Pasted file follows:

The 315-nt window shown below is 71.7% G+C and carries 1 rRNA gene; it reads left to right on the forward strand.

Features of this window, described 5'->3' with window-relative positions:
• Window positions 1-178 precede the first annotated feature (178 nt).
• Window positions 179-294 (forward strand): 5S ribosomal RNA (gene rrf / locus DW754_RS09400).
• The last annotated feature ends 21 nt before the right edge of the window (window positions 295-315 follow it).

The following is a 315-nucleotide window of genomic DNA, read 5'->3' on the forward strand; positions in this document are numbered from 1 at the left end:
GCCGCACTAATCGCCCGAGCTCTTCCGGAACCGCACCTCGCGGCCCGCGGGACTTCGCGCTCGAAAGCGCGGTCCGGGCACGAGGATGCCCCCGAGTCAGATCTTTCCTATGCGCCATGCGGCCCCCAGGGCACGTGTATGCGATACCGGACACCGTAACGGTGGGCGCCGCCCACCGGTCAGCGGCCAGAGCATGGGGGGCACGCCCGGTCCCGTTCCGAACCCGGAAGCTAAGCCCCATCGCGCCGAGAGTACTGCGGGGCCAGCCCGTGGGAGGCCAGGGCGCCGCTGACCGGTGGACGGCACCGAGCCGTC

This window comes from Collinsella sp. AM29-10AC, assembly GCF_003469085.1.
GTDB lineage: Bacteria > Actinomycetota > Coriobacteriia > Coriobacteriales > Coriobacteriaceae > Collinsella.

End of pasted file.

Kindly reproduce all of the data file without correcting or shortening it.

The 315-nt window shown below is 71.7% G+C and carries 1 rRNA gene; it reads left to right on the forward strand.

Features of this window, described 5'->3' with window-relative positions:
• Window positions 1-178 precede the first annotated feature (178 nt).
• Window positions 179-294 (forward strand): 5S ribosomal RNA (gene rrf / locus DW754_RS09400).
• The last annotated feature ends 21 nt before the right edge of the window (window positions 295-315 follow it).

The following is a 315-nucleotide window of genomic DNA, read 5'->3' on the forward strand; positions in this document are numbered from 1 at the left end:
GCCGCACTAATCGCCCGAGCTCTTCCGGAACCGCACCTCGCGGCCCGCGGGACTTCGCGCTCGAAAGCGCGGTCCGGGCACGAGGATGCCCCCGAGTCAGATCTTTCCTATGCGCCATGCGGCCCCCAGGGCACGTGTATGCGATACCGGACACCGTAACGGTGGGCGCCGCCCACCGGTCAGCGGCCAGAGCATGGGGGGCACGCCCGGTCCCGTTCCGAACCCGGAAGCTAAGCCCCATCGCGCCGAGAGTACTGCGGGGCCAGCCCGTGGGAGGCCAGGGCGCCGCTGACCGGTGGACGGCACCGAGCCGTC

This window comes from Collinsella sp. AM29-10AC, assembly GCF_003469085.1.
GTDB lineage: Bacteria > Actinomycetota > Coriobacteriia > Coriobacteriales > Coriobacteriaceae > Collinsella.